Facebook updates hate speech detection ahead of Myanmar election

The social media firm will limit message forwarding, and use its improved AI to remove hate speech

The Facebook app as seen on a smartphone in somebody's pocket

Facebook has outlined plans to improve its technology that detects hate speech on its platform ahead of crucial November elections in Myanmar. 

The company has expanded its misinformation policy so that it will now remove fake news that could lead to voter suppression or damage the integrity of the election. Facebook will also use its AI to remove content such as hate speech that could lead to offline harm as well as attempts to suppress the vote, according to a blog post.

The firm claims to have invested significantly in proactive detection technology to help catch such content more quickly than before, using AI to identify hate speech in 45 languages, including Burmese.

"In the second quarter of 2020, we took action against 280,000 pieces of content in Myanmar for violations of our Community Standards prohibiting hate speech, of which we detected 97.8% proactively before it was reported to us," Facebook’s director of public policy for Southeast Asia emerging markets, Rafael Frankel said.

"This is up significantly from Q1 2020, when we took action against 51,000 pieces of content for hate speech violations, detecting 83% proactively," he added.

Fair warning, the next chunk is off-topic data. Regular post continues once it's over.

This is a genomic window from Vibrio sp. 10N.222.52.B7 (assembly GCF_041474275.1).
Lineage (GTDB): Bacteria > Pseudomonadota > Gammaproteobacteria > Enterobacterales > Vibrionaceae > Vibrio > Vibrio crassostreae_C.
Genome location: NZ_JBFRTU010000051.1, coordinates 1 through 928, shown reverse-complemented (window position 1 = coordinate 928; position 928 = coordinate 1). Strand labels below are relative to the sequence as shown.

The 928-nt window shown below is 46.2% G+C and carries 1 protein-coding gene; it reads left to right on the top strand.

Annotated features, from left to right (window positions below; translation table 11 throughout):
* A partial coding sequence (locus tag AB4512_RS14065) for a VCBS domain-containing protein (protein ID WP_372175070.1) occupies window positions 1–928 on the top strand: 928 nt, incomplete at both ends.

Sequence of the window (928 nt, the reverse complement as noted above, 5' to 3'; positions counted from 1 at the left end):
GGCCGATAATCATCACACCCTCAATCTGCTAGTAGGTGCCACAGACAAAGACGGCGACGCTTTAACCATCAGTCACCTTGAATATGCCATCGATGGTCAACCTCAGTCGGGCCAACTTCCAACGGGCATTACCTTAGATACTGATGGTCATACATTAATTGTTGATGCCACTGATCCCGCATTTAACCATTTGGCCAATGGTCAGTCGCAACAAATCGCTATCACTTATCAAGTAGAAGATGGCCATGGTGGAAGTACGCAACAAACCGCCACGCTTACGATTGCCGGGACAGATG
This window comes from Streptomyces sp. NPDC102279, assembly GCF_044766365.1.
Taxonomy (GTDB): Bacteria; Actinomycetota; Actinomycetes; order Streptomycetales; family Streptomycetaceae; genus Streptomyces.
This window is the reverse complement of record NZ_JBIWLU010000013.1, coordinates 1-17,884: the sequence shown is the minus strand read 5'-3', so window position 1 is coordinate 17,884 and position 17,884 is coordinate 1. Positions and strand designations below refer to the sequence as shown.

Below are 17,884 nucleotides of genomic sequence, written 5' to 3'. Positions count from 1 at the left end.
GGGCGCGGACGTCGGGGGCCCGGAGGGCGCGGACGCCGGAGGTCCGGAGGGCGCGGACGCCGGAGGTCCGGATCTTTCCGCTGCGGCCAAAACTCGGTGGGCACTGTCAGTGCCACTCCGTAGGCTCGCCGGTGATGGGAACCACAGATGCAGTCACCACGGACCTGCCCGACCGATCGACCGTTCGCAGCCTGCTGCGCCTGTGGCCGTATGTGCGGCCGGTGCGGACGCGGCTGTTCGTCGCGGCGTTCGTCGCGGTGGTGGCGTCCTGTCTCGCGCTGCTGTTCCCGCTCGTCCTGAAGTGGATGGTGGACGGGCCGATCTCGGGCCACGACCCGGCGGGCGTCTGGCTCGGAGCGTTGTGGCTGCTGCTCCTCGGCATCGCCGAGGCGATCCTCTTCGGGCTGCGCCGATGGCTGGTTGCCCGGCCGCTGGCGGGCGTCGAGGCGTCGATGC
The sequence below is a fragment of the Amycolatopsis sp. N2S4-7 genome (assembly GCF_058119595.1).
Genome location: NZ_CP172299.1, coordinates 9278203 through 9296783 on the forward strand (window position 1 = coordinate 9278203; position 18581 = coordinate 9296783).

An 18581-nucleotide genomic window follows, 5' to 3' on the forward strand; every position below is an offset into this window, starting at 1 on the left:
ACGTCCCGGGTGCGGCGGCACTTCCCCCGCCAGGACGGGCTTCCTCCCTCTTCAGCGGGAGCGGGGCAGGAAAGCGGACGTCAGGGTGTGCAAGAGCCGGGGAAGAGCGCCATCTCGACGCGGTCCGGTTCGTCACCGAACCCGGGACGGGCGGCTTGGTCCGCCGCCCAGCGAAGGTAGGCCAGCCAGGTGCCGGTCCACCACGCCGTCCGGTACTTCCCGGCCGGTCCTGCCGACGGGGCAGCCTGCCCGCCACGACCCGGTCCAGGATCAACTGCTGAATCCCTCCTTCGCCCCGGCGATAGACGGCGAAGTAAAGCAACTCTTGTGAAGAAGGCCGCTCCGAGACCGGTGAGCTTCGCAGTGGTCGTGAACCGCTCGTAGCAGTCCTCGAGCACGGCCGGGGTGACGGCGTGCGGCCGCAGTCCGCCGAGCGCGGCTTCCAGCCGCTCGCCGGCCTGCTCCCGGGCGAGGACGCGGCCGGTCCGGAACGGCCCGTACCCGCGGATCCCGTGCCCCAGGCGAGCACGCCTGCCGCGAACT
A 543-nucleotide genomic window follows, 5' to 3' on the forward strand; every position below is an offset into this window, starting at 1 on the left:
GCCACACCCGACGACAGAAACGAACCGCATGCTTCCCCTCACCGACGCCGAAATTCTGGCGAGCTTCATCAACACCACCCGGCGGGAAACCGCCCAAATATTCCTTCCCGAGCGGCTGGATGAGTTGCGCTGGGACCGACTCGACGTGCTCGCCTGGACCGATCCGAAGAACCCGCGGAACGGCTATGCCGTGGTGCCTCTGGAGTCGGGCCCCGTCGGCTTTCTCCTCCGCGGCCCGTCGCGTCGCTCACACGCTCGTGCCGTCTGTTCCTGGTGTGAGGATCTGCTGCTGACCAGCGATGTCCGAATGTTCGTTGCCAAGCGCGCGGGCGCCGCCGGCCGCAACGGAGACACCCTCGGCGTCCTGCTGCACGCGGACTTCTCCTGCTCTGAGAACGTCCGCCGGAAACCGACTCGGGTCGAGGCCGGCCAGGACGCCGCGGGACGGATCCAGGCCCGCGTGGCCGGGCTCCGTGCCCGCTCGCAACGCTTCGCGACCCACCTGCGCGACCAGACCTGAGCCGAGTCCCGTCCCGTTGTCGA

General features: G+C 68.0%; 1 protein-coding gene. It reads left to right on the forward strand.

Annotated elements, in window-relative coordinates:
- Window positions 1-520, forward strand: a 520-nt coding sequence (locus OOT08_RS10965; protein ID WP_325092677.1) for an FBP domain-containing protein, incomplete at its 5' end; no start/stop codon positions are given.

Political ads in Myanmar will also be labelled with a tag showing which individual or organisation has paid for the content, alongside verified badges for the pages of official political organisations. This is in addition to limits on message forwarding to five people, as well as the launch of a third-party fact-checking programme.

The social media platform has previously been criticised for allowing hate speech and prejudice to spread on its platform in the region, and for inadequate processes that "enable genocide", according to New Zealand’s privacy commissioner.

The reliance on AI to detect harmful content, such as hate speech, was also slammed by the global nonprofit advocacy organisation Avaaz. The group published a study in October 2019 suggesting an overreliance on this technology, which is under-developed, was leaving minorities vulnerable.

Attention will also be thrust on Facebook’s role in the upcoming US presidential election, and the nature that false and harmful content spreads on its platforms. The firm’s reliance on technology was also recently criticised for wrongly blocking a pro-Joe Biden ad, telling a Democratical group that the clip violated its policy against "sensational" content.

The decision was later reversed, according to Reuters, with Facebook citing an "enforcement error" for the rejection of only certain versions of the advert, while others were allowed to run.

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